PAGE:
utrageous electricity bills as a result of estimated billing by Distribution Companies (DisCos) have got consumers to questioning its continued use.
Mr. Imakpor Oghenero, was shocked when his electricity bill for May was given to him and it read N8,000.
According to him, he does not use a water heater or an electric stove, “so how did the bill rise to that amount.
Mr. Oghenero lives in a one-bedroom flat in Jikwoyi, a suburb of the Federal Capital territory.
This is just one of the many agonies Nigerian electricity consumers pass through in the hands of Power Distribution Companies (DisCos).
Electricity consumers who do not have the pre-paid meter are expressing worry about increase in the amount of money charged in estimated billing system by the electricity distribution companies.
Estimated billing wahala They describe the estimated billing system as inconsistent and a method of extorting money from consumers who have not enjoyed satisfactory electricity supply.
According to them, consumers of electricity in the country who do not have pre-paid meters that ought to have been supplied by various distribution companies, pay huge amount of money for services they don’t enjoy.
In his view, Mr Kehinde Aliyu, a resident of Federal Housing Estate, Lugbe, Airports road, Abuja, said that the estimated billing by the Abuja Electricity Distribution Company (AEDC) would not serve customers’ interest.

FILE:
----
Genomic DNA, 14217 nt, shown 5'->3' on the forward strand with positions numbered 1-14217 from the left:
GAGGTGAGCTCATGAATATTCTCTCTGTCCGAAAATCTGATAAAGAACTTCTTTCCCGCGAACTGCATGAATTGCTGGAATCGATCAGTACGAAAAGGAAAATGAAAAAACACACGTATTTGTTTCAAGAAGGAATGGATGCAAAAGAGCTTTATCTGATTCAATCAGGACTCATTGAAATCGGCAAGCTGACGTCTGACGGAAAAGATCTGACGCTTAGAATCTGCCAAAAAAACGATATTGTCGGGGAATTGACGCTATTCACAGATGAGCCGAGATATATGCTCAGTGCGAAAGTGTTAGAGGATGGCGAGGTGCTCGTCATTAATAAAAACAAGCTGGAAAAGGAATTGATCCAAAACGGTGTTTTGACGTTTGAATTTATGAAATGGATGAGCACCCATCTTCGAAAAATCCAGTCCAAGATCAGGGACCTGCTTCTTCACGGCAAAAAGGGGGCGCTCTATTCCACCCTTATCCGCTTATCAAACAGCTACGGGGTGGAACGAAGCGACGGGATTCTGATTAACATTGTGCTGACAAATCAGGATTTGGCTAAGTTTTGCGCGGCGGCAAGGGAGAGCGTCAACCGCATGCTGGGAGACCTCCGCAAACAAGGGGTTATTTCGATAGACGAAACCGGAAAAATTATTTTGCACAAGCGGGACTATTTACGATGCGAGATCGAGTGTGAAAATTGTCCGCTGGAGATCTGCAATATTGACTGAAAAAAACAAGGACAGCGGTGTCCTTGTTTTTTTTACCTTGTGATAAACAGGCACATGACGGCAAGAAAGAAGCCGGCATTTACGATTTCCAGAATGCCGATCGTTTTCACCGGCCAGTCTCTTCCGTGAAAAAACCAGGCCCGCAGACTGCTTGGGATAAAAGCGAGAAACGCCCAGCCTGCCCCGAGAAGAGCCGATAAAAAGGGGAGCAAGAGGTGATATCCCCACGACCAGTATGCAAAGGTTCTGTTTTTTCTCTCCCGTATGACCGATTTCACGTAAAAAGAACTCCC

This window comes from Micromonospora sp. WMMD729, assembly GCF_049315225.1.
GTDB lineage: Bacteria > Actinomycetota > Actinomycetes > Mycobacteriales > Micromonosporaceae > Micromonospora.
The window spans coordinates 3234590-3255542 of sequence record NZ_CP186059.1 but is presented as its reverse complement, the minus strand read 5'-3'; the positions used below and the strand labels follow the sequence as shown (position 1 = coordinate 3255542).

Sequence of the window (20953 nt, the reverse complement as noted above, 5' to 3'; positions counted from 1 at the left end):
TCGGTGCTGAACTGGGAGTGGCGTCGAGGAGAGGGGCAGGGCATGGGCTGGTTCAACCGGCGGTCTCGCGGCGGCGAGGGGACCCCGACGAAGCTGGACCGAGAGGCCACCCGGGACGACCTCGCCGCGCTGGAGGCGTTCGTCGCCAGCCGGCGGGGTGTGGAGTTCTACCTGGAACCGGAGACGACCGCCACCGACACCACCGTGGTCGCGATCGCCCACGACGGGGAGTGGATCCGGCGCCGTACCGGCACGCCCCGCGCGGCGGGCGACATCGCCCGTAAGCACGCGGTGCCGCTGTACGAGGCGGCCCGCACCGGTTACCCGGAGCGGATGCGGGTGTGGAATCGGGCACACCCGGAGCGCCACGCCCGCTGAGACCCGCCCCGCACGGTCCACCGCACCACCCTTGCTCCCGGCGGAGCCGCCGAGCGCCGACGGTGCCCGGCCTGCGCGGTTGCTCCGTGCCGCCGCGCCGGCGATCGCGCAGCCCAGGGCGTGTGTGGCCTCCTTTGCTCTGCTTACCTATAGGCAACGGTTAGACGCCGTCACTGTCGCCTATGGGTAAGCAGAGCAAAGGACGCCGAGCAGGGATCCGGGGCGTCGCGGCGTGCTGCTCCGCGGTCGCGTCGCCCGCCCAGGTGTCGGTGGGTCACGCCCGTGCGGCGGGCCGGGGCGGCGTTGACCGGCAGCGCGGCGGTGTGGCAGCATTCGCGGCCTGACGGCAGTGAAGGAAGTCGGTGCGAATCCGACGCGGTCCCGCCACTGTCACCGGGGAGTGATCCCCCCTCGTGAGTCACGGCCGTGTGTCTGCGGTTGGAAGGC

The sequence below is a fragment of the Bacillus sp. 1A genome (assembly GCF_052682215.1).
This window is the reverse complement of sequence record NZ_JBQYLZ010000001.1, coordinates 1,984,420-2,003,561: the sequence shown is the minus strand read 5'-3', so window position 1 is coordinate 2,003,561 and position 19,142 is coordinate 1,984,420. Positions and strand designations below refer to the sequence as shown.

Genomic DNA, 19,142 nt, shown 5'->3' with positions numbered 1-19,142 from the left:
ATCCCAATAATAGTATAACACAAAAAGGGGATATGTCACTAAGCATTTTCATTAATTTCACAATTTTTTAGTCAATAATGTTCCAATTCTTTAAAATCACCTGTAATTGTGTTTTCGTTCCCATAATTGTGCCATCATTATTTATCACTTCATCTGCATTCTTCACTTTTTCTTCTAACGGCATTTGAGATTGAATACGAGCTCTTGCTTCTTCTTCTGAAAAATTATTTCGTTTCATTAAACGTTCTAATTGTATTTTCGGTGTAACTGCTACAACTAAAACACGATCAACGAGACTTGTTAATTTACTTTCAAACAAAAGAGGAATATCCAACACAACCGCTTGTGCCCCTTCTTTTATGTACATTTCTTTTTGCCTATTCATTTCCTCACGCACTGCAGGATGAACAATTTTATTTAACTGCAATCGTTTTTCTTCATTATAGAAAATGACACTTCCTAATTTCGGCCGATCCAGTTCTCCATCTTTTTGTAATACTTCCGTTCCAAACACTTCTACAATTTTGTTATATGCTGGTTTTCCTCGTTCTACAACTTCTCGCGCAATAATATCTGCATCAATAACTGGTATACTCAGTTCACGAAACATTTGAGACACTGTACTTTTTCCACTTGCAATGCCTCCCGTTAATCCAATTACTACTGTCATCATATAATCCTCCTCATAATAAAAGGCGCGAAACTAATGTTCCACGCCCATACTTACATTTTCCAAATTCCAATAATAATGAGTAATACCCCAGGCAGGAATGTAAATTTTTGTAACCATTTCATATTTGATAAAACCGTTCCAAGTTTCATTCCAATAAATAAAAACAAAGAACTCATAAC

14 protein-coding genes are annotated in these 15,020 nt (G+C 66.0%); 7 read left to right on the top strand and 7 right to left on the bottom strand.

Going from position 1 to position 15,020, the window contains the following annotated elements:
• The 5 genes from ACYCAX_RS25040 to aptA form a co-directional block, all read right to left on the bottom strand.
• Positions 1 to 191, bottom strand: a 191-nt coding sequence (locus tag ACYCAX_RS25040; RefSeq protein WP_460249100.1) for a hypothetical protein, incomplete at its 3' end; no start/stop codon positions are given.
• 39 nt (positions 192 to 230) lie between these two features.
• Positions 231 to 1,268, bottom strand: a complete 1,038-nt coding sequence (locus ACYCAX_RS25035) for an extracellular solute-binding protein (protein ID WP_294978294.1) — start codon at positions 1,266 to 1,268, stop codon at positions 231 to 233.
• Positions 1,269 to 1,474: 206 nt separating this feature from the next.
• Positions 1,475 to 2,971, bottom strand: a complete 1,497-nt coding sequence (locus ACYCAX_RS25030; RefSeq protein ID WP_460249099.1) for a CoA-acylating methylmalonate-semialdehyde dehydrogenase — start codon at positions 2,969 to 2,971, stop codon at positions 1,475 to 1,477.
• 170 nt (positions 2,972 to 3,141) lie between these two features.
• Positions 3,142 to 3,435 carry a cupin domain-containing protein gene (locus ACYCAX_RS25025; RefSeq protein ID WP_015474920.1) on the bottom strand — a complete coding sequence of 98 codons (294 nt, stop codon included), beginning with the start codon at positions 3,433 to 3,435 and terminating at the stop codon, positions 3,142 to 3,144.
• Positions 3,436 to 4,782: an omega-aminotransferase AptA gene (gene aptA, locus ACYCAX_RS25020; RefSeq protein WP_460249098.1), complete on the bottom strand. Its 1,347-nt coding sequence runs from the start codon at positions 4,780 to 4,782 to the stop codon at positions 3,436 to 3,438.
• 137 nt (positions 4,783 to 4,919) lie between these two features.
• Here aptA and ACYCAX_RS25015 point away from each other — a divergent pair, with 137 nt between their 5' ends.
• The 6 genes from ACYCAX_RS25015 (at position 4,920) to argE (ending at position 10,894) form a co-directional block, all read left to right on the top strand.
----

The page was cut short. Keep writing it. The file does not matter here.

He stated that in spite of the erratic power supply in the country, there was no month he had not got increase on the previous amount paid without commensurate electricity supply.
Aliyu said that he paid as much as N20, 000 and, sometimes higher, complaining that all efforts he made to correct the anomaly seemed to have failed.
Similarly, Mrs Rita Umeh, a public affairs analyst in Lagos, observed that the distribution companies gave outrageous bills, whether or not the consumers enjoyed power supply.
“The Ikeja Electricity Distribution Company (IKEDC) will give us 18 hours electricity a day, and send us a bill of between N18, 000 and N20, 000 per month.
“When complaints or petitions are sent to the IKEDC on such developments, it will say it doesn’t entertain complaints and it will insist that the complainant or petitioner should wait until they have pre-paid meters.
“Is there no template on how we can be billed before the pre-paid meters are made available to avoid the way customers visit IKEDC customer-care centre to lodge complaints?’’, he said.
Another customer, Mr Segun Adeniyi, an accountant with a bakery in Abuja, said that his bakery paid as much as N400, 000 per month based on estimated billing system, complaining that the bill affected his business.
“There is no light and we keep paying for what we do not use; every week, I buy diesel fuel worth N350, 000 and I still pay huge a huge amount of money on estimated bills monthly,’’ he said.
However, customers have been asking what it will take and how long will it be to acquire pre-paid meters so that customers’ complaints on estimated billing will be addressed.